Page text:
GEORGE NEWS - A statement made on Facebook by Cape Town’s former mayor, Patricia de Lille earlier today, relating to alleged corruption at George Municipality, caused quite a stir.
In a lengthy description De Lille, leader of the GOOD party, starts with her exposé of corruption in the Arms Deal 20 years ago, which implicated senior ANC members. She then continues to explain how her “fight against the scourge continues”. She likened the alleged corruption in George to the VBS corruption scandal.
De Lille said “a similar investment and kickback scheme has been operating in the DA-led George Municipality”. “Evidence of the scheme has been repeatedly reported to the provincial government which has failed to act against its members,” writes De Lille.
“The evidence, including a forensic investigation led by an independent firm of attorneys, points to the irregular transfers of hundreds of millions of Rands since 2017 by the George Municipality to [a financial institution]. Linked to those transfers are handling fees paid to the son of the DA Councillor [name withheld] who is responsible for the municipality’s finances. Kickbacks evidently amounted to almost R400 000 in the first six months of the project, alone.”
In reaction to De Lille’s statement, the minister of Local Government, Anton Bredell, released a statement within hours. Bredell says De Lille’s statements are devoid of fact.
He confirms that “the Provincial Government is in fact fully aware of the allegations pertaining to a possible investment scheme at the George Municipality.”
Bredell says a the matter has been reported to the Directorate for Priority Crime Investigations (DPCI) in George – known as the Hawks - and that the provincial department has been in frequent contact with the DPCI in this regard.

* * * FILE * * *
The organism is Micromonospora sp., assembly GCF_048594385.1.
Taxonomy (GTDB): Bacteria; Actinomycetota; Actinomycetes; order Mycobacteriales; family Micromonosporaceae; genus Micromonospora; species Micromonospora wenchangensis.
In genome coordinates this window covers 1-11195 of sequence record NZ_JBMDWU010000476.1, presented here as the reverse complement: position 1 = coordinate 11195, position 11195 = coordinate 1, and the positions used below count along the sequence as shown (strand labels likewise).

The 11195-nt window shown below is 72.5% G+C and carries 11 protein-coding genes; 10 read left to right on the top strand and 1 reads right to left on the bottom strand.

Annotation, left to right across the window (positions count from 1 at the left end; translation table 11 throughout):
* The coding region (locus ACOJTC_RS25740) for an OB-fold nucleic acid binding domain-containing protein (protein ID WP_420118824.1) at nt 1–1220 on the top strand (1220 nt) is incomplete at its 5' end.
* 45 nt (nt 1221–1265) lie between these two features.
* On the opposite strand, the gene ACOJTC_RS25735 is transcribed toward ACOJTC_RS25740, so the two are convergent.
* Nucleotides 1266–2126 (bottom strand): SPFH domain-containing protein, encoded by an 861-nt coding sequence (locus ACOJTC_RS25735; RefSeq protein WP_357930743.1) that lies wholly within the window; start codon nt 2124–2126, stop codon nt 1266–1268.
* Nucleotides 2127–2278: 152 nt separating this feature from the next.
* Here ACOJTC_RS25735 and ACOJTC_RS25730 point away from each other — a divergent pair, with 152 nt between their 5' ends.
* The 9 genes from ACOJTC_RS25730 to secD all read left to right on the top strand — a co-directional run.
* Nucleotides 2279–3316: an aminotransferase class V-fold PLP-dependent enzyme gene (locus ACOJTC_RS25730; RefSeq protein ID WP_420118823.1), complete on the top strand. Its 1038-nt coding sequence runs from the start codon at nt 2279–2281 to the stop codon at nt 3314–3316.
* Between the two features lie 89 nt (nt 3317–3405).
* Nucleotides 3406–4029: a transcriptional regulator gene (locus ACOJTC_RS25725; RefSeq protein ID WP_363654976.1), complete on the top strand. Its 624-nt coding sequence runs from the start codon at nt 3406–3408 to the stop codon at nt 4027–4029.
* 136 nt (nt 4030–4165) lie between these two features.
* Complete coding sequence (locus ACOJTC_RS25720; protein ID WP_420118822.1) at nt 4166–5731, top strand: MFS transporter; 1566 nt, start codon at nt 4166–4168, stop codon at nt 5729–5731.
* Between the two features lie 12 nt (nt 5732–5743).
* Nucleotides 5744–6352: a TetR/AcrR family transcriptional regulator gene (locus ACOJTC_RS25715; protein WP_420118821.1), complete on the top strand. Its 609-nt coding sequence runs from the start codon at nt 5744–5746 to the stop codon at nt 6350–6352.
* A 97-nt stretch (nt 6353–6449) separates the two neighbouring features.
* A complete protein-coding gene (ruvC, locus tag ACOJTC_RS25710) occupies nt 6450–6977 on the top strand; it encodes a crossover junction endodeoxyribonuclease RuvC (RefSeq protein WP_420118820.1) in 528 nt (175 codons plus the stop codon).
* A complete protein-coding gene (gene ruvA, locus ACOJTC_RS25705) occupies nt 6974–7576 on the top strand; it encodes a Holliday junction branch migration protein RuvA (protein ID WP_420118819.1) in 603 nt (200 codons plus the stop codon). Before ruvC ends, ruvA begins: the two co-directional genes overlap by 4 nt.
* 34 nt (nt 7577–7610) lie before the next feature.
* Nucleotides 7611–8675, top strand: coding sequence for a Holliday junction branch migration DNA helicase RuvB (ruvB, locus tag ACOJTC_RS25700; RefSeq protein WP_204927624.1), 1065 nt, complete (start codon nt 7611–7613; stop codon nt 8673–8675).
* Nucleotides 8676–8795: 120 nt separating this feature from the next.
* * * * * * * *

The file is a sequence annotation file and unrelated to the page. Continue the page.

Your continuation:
“In addition, the Municipality has procured the services of a forensic firm to investigate the allegations and the Provincial Department is further aware that the Municipality has in fact already initiated disciplinary processes against the implicated municipal official.”
“Further to the above, the Provincial Government is also aware that the Special Investigating Unit (SIU) might explore the possibility of a Proclamation into the matter, should there be sufficient cause to do so,” said Bredell.
Councillor’s son implicated
De Lille quotes from an investigative report, saying it was concluded that (1) the CFO of George Municipality abused his position, (2) that the documentation “seems to indicate that the son of a George Municipal Councillor gained financially” from the scheme, and (3) there were efforts to cover-up the Councillor’s conflict of interest through re-drafting agreements.
“The report recommends internal action to hold the Councillor and CFO accountable, and that the matter is referred to applicable law-enforcement agencies for further investigation.”
De Lille furthermore says that instead of following the report’s recommendations, “George councillors instructed the Municipal Manager not to investigate the implicated councillor. The DA-led Council, including the implicated councillor, resolved that action should be taken against the Municipal Manager – the man who attempted to stop the corrupt payments and commissioned the investigation.”
Reacting to a request for comment, Municipal Spokesperson Chantel Edwards-Klose said: “George Municipality is aware of the allegations and confirms that an investigative process has been undertaken. No comment can be made on the outcomes of said process until finalised.”
Cheap political points
Bredell accused De Lille of being politically opportunistic. “While I am fully aware of the election season and the need to score cheap political points by grandstanding, I would urge politicians to act responsibly and at the very least desist from spreading unverified rumours. It’s simply not a good idea. In the Western Cape we believe in sticking to the rule of law and not play acting in the court of public opinion.”
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